Not only has my outlook on the world changed since going vegan, but the way I look at myself is different. Since my diet is plant based, I eat so much food. I no longer view food as the enemy. When I weigh myself it’s more out of curiosity than judgment. If my weight goes down, cool. If it goes up, shrug! I know that what I’m putting into my body is healthy and I no longer judge my level of health based on a number on a scale.
I’m five weeks into my vegan journey, and all I can say is I’m excited to see the ways that I will change moving forward.
My last name may be a very Italian sounding “Mirenzi” so most of you probably don’t know that I’m part Polish. That means I grew up eating just as many pierogis as I did bowls of pasta. What’s a pig in a blanket, you ask? Don’t tell me it’s a mini hot dog in a crescent roll because clearly it is cooked ground beef in cabbage! Needless to say, my attendance at the second annual Polkapocalypse was pretty much mandatory.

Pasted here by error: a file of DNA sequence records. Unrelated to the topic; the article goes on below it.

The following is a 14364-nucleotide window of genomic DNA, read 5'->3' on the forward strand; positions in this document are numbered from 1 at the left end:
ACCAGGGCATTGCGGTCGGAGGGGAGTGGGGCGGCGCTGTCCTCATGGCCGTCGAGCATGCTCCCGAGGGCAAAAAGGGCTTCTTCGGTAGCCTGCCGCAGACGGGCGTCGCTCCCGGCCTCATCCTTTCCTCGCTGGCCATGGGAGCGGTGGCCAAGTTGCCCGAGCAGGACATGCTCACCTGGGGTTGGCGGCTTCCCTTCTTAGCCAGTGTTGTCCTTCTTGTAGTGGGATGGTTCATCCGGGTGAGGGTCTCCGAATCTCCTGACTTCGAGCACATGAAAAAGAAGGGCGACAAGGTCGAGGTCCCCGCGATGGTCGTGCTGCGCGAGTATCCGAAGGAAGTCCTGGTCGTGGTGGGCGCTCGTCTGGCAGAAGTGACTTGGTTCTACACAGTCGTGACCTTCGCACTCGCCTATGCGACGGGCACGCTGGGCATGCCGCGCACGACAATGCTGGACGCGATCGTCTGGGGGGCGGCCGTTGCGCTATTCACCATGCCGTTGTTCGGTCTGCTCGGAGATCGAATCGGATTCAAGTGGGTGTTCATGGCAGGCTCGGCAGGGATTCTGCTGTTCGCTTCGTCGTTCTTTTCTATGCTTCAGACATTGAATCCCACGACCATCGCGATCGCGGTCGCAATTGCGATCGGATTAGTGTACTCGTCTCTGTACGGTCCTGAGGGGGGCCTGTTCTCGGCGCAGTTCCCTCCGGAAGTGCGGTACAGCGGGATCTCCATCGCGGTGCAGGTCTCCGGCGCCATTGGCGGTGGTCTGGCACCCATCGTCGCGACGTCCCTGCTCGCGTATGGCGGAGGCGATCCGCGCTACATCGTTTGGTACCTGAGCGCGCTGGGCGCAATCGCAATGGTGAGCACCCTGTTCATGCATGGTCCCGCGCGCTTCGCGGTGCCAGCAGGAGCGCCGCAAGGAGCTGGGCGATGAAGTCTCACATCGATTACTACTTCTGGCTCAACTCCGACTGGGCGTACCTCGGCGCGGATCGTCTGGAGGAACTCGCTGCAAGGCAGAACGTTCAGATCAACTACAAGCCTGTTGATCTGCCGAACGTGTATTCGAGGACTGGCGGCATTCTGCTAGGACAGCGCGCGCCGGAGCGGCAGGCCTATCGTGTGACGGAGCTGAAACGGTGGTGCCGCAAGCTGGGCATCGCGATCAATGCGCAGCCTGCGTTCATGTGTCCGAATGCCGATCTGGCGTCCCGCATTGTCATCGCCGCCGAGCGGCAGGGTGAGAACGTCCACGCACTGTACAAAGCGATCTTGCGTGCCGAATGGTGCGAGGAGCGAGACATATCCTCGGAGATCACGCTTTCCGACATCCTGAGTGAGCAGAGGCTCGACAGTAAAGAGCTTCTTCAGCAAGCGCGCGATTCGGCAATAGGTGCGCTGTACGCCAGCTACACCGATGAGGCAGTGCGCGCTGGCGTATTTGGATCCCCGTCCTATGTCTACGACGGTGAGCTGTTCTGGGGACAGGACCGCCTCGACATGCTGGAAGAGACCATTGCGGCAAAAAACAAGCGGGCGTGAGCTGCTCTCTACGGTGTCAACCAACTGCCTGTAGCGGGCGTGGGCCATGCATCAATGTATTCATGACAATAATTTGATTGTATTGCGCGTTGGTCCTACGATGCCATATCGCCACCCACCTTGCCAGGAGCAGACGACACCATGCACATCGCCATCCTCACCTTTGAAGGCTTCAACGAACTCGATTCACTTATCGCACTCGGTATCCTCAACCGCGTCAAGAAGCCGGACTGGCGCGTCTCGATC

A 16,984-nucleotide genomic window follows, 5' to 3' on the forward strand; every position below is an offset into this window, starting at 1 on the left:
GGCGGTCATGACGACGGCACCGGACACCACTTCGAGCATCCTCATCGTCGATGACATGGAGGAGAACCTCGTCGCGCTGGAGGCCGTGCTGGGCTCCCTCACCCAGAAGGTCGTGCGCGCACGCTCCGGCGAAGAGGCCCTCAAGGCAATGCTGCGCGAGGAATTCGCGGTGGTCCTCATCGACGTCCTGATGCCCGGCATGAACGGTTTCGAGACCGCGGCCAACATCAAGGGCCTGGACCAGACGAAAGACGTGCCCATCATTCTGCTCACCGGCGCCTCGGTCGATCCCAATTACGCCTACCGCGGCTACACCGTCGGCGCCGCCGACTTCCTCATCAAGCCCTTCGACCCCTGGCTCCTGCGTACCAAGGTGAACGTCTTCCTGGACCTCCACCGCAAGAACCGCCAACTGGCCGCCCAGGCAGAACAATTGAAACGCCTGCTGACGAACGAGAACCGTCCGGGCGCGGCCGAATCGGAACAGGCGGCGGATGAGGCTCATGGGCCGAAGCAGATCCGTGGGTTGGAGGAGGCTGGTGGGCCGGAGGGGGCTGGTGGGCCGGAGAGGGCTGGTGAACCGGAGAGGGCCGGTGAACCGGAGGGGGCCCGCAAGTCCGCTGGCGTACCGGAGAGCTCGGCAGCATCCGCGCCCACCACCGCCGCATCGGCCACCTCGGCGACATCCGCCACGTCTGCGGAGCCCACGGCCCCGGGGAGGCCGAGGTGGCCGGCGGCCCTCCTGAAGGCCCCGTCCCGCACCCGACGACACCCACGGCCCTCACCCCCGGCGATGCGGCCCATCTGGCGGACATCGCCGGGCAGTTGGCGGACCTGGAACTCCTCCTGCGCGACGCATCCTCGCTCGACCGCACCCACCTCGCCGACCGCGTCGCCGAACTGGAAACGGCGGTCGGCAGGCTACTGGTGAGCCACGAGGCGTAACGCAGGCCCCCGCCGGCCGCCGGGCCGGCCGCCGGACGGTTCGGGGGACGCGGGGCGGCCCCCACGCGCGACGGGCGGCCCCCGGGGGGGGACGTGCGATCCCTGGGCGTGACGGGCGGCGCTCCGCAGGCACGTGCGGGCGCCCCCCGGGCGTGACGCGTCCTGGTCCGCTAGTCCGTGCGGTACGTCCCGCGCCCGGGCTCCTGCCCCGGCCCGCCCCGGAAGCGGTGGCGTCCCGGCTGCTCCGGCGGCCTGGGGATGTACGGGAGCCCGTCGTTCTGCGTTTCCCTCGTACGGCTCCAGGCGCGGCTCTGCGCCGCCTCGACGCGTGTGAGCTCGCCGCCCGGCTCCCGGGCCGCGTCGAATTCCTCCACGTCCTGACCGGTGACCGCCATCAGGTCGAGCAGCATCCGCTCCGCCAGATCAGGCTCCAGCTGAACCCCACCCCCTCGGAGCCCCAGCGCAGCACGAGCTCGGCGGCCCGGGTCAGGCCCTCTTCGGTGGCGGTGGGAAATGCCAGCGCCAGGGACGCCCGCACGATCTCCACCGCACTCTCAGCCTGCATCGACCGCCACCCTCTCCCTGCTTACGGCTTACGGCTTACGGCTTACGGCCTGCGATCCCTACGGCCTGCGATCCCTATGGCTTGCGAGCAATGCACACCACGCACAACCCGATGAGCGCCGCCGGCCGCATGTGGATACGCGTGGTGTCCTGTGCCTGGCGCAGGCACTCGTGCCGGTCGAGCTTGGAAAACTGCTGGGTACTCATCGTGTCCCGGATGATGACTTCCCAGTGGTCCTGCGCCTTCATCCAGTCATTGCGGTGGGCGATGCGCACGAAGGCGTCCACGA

Since it was basically monsoon-ing in Austin all weekend, this year’s Polkapocalypse was pretty low key and held inside a local rec center in the Hyde Park area. While there, I got to see not one but two polka bands–Polish Pete & Polka? I Hardly Know Her and Conjunto Los Austin, who can be seen at the White Horse every Sunday. I always feel a bit homesick upon seeing an accordion because my late grandfather played one.